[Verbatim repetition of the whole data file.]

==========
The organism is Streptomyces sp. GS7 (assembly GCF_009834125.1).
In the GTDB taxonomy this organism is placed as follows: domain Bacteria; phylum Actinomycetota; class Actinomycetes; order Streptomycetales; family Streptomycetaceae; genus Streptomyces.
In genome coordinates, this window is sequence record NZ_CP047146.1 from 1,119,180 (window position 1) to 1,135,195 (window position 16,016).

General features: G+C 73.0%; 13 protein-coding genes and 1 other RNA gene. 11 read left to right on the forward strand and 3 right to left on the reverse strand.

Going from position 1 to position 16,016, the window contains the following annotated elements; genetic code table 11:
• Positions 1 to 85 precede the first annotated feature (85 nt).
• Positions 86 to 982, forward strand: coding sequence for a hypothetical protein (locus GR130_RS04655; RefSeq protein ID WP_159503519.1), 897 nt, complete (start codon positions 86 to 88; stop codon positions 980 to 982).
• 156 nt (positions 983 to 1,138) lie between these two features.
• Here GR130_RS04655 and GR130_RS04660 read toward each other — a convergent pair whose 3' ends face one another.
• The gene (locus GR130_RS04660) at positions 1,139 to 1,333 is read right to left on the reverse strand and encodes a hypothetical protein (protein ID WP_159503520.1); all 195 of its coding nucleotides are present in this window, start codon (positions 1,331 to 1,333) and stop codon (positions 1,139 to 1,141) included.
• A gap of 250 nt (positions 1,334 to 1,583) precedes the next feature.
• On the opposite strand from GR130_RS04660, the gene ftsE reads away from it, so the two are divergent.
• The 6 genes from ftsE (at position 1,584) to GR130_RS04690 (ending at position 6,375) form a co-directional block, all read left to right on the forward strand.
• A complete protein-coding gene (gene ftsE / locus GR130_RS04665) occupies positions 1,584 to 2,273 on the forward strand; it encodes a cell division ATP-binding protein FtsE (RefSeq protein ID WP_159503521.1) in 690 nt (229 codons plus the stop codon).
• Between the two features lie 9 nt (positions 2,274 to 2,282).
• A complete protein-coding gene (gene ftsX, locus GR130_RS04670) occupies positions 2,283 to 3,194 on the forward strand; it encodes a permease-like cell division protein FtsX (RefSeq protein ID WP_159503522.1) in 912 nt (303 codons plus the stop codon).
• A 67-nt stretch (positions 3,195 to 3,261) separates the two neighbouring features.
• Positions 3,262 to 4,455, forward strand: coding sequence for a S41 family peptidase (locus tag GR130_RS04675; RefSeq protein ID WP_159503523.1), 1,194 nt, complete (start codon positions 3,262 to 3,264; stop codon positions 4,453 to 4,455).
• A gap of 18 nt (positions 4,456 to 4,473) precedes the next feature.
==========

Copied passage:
The organism is Streptomyces sp. GS7 (assembly GCF_009834125.1).
In the GTDB taxonomy this organism is placed as follows: domain Bacteria; phylum Actinomycetota; class Actinomycetes; order Streptomycetales; family Streptomycetaceae; genus Streptomyces.
In genome coordinates, this window is sequence record NZ_CP047146.1 from 1,119,180 (window position 1) to 1,135,195 (window position 16,016).

General features: G+C 73.0%; 13 protein-coding genes and 1 other RNA gene. 11 read left to right on the forward strand and 3 right to left on the reverse strand.

Going from position 1 to position 16,016, the window contains the following annotated elements; genetic code table 11:
• Positions 1 to 85 precede the first annotated feature (85 nt).
• Positions 86 to 982, forward strand: coding sequence for a hypothetical protein (locus GR130_RS04655; RefSeq protein ID WP_159503519.1), 897 nt, complete (start codon positions 86 to 88; stop codon positions 980 to 982).
• 156 nt (positions 983 to 1,138) lie between these two features.
• Here GR130_RS04655 and GR130_RS04660 read toward each other — a convergent pair whose 3' ends face one another.
• The gene (locus GR130_RS04660) at positions 1,139 to 1,333 is read right to left on the reverse strand and encodes a hypothetical protein (protein ID WP_159503520.1); all 195 of its coding nucleotides are present in this window, start codon (positions 1,331 to 1,333) and stop codon (positions 1,139 to 1,141) included.
• A gap of 250 nt (positions 1,334 to 1,583) precedes the next feature.
• On the opposite strand from GR130_RS04660, the gene ftsE reads away from it, so the two are divergent.
• The 6 genes from ftsE (at position 1,584) to GR130_RS04690 (ending at position 6,375) form a co-directional block, all read left to right on the forward strand.
• A complete protein-coding gene (gene ftsE / locus GR130_RS04665) occupies positions 1,584 to 2,273 on the forward strand; it encodes a cell division ATP-binding protein FtsE (RefSeq protein ID WP_159503521.1) in 690 nt (229 codons plus the stop codon).
• Between the two features lie 9 nt (positions 2,274 to 2,282).
• A complete protein-coding gene (gene ftsX, locus GR130_RS04670) occupies positions 2,283 to 3,194 on the forward strand; it encodes a permease-like cell division protein FtsX (RefSeq protein ID WP_159503522.1) in 912 nt (303 codons plus the stop codon).
• A 67-nt stretch (positions 3,195 to 3,261) separates the two neighbouring features.
• Positions 3,262 to 4,455, forward strand: coding sequence for a S41 family peptidase (locus tag GR130_RS04675; RefSeq protein ID WP_159503523.1), 1,194 nt, complete (start codon positions 3,262 to 3,264; stop codon positions 4,453 to 4,455).
• A gap of 18 nt (positions 4,456 to 4,473) precedes the next feature.